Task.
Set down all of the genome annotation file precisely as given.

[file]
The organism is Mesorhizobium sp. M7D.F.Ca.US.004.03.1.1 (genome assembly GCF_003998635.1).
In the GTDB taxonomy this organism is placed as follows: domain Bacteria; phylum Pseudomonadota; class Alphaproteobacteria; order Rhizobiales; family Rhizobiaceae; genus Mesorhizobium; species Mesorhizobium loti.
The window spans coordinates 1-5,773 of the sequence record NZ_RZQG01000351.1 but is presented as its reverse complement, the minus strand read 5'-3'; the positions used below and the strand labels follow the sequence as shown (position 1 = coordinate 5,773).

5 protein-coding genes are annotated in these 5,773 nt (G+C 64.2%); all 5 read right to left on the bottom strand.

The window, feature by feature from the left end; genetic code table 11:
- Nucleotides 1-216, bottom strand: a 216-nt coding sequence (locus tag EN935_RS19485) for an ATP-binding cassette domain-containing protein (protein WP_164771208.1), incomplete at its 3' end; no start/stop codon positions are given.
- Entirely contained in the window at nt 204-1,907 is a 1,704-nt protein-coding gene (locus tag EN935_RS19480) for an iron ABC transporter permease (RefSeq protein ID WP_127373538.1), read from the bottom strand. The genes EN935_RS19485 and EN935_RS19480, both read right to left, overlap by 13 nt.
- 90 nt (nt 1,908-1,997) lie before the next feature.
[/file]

The organism is Mesorhizobium sp. M7D.F.Ca.US.004.03.1.1 (genome assembly GCF_003998635.1).
In the GTDB taxonomy this organism is placed as follows: domain Bacteria; phylum Pseudomonadota; class Alphaproteobacteria; order Rhizobiales; family Rhizobiaceae; genus Mesorhizobium; species Mesorhizobium loti.
The window spans coordinates 1-5,773 of the sequence record NZ_RZQG01000351.1 but is presented as its reverse complement, the minus strand read 5'-3'; the positions used below and the strand labels follow the sequence as shown (position 1 = coordinate 5,773).

5 protein-coding genes are annotated in these 5,773 nt (G+C 64.2%); all 5 read right to left on the bottom strand.

The window, feature by feature from the left end; genetic code table 11:
- Nucleotides 1-216, bottom strand: a 216-nt coding sequence (locus tag EN935_RS19485) for an ATP-binding cassette domain-containing protein (protein WP_164771208.1), incomplete at its 3' end; no start/stop codon positions are given.
- Entirely contained in the window at nt 204-1,907 is a 1,704-nt protein-coding gene (locus tag EN935_RS19480) for an iron ABC transporter permease (RefSeq protein ID WP_127373538.1), read from the bottom strand. The genes EN935_RS19485 and EN935_RS19480, both read right to left, overlap by 13 nt.
- 90 nt (nt 1,908-1,997) lie before the next feature.